A guide for planning and strategy development in the face of complexity

Posted on 7 July, 2013 – 6:55 PM

By Richard Hummelbrunner and Harry Jones
ODI Background Note, March 2013. Available as pdf

“Many argue that governments, non-governmental organisations and international agencies should spend less time planning in advance and more time adapting programmes to changing scenarios and learning by doing. In the complex context of development, how can policy makers, managers and practitioners best plan in the face of complexity? Does complexity make planning an irrelevant exercise?

This Background Note is a guide, explaining how planning and strategy development can be carried out despite complexity. While it is true that complex situations require a greater focus on learning and adaptation, this does not render plan­ning irrelevant. In fact, there are ways in which the processes and products of planning can respect the realities of the situation and set up interven­tions (policies, programmes and projects) to give them the best chance of success.

The guide builds on academic, policy and programmatic literature related to themes around systems and complexity  and draws on the authors’ experience of advising development agencies and governments in both developed and developing countries.

The note covers three points:

  1. How to recognise a complex situation what challenges it will pose
  2. Principles for planning in the face of complexity
  3. Examples of planning approaches that address complexity”

Rick Davies comment: Over two hundred years ago William Blake exclaimed in verse “Pray God us keep From Single vision & Newton’s sleep”  If he was to read the current literature on complexity, planning and evaluation he might be tempted to repeat his advice, again and again, until it seeped through. Why do I think this? I searched this ODI paper for three magic words: diversity, difference and variation. Their existence in real life is the raw fuel for evolutionary processes, one that has enabled living organisms to survive amidst radically changeable environments over aeons of time on earth. And lo and behold, most of these organisms dont seem to have much in the way of planning units or strategy formulation processes. Evolution is a remarkably effective but non-teleological (i.e. goal driven) process of innovation and adaptation.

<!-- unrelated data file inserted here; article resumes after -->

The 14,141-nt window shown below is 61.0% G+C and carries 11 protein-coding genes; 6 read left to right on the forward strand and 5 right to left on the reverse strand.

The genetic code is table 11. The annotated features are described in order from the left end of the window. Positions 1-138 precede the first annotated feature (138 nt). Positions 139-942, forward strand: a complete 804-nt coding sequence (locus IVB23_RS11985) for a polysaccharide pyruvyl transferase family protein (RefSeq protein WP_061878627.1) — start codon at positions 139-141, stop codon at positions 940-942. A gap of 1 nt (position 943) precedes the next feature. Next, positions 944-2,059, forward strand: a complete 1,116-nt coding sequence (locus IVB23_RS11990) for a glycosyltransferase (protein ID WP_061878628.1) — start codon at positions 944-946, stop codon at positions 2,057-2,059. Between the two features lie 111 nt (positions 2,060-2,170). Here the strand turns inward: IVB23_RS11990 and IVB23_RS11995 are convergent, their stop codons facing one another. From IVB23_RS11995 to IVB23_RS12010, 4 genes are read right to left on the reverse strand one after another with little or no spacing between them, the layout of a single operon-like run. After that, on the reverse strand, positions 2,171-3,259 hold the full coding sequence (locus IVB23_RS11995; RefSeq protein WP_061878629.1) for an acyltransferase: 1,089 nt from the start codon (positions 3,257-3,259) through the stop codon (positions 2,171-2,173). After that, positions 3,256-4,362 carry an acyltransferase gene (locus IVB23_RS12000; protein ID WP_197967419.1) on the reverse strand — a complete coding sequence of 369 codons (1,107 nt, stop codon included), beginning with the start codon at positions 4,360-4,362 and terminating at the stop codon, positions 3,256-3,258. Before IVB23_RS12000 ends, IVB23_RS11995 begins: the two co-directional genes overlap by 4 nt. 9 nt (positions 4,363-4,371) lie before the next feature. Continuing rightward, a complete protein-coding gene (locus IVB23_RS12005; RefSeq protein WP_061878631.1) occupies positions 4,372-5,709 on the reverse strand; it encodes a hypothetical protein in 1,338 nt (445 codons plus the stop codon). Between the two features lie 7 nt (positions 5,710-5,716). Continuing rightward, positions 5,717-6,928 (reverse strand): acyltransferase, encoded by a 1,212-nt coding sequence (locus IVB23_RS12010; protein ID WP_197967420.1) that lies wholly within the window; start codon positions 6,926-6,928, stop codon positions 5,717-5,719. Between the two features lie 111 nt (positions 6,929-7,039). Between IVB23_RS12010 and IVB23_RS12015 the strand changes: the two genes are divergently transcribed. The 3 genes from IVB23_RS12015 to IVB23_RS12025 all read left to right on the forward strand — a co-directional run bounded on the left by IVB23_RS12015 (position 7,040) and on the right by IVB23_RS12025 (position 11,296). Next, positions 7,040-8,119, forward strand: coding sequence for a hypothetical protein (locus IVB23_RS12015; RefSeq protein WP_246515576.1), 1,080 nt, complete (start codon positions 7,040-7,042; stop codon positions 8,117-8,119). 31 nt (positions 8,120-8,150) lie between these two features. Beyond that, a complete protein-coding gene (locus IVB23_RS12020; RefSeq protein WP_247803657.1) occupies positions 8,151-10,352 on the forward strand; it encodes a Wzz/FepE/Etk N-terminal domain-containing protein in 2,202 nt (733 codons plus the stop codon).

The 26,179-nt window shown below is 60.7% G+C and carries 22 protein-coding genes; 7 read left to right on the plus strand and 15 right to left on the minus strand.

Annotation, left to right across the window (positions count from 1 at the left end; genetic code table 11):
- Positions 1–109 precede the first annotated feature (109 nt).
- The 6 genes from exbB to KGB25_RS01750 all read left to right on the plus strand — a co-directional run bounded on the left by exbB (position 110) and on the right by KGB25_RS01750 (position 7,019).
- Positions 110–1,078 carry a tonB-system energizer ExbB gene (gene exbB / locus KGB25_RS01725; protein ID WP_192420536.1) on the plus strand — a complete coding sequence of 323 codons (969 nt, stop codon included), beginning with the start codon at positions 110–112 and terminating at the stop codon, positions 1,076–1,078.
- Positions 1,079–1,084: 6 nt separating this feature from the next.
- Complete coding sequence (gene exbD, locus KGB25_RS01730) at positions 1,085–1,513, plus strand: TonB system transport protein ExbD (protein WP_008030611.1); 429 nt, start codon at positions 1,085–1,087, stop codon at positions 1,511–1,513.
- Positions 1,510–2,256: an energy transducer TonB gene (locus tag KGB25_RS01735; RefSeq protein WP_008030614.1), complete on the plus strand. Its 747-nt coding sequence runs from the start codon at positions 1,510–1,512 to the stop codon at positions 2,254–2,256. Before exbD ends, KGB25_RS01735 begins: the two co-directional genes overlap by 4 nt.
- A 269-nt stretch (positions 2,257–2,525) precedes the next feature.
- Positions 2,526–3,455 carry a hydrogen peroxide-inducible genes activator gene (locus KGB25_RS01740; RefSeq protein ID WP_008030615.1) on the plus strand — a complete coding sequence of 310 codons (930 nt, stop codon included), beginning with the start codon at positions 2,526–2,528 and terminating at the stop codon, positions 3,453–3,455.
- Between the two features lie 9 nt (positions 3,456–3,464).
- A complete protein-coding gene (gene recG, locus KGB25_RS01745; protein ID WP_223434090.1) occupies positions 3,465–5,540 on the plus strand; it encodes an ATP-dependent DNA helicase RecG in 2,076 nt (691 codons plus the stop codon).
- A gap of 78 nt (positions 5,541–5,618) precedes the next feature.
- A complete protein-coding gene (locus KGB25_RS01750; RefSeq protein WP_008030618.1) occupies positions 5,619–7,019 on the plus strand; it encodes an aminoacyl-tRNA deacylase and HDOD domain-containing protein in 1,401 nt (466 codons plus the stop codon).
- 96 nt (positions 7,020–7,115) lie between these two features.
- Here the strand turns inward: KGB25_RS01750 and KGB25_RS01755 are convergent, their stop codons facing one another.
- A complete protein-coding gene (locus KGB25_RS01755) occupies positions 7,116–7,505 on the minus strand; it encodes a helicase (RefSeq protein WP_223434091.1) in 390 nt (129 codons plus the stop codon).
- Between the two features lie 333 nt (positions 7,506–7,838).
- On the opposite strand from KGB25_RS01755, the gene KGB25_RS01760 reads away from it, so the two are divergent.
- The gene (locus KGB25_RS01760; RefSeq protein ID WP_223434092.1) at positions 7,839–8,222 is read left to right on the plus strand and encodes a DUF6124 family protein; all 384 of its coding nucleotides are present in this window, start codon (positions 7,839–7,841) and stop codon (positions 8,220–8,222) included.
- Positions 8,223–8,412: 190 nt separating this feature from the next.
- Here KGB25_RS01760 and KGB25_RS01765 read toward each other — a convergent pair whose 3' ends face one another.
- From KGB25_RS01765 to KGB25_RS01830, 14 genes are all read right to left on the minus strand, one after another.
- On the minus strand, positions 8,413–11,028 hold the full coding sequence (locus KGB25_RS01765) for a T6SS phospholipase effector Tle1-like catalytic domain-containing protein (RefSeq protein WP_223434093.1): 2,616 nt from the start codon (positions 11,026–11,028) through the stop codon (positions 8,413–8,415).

While I did not find the words diversity and variation in the ODI text, I was pleased for find one brief reference to the use of evolutionary processes, as follows:

Another option is an ‘evolutionary’ approach, whereby a plan is not seen as single ‘big bet’ but rather as a portfolio of experiments, by setting an over-riding goal and then pursuing a diverse sets of plans simultaneously, each of which has the potential to evolve. We could also adopt a ‘breadth first’ approach with ‘trial and error’ as the central aim of the initial stage of implementation, to encourage parallel testing of a variety of small-scale interventions”

One means of ensuring sufficient diversity in experiments is to decentralise resources and the control over those resources. This can happen in projects which have explicit empowerment objectives and also in other kinds of projects that are large in scale and working in a diversity of environments, where central controls can be loosened, either by accident or intention. In my experience there are already plenty of natural experiments with experimentation underway, the problem is the failure to capitalise on them. One reason being the continued fixation with a single vision, that is, an over-arching Theory of Change, embeded in a LogFrame and/or other planning formats, which end up dominating evaluators’ attention and use of time. This includes my own evaluation practice, mea culpa, notably with four projects in Indonesia between 2005 and 2010.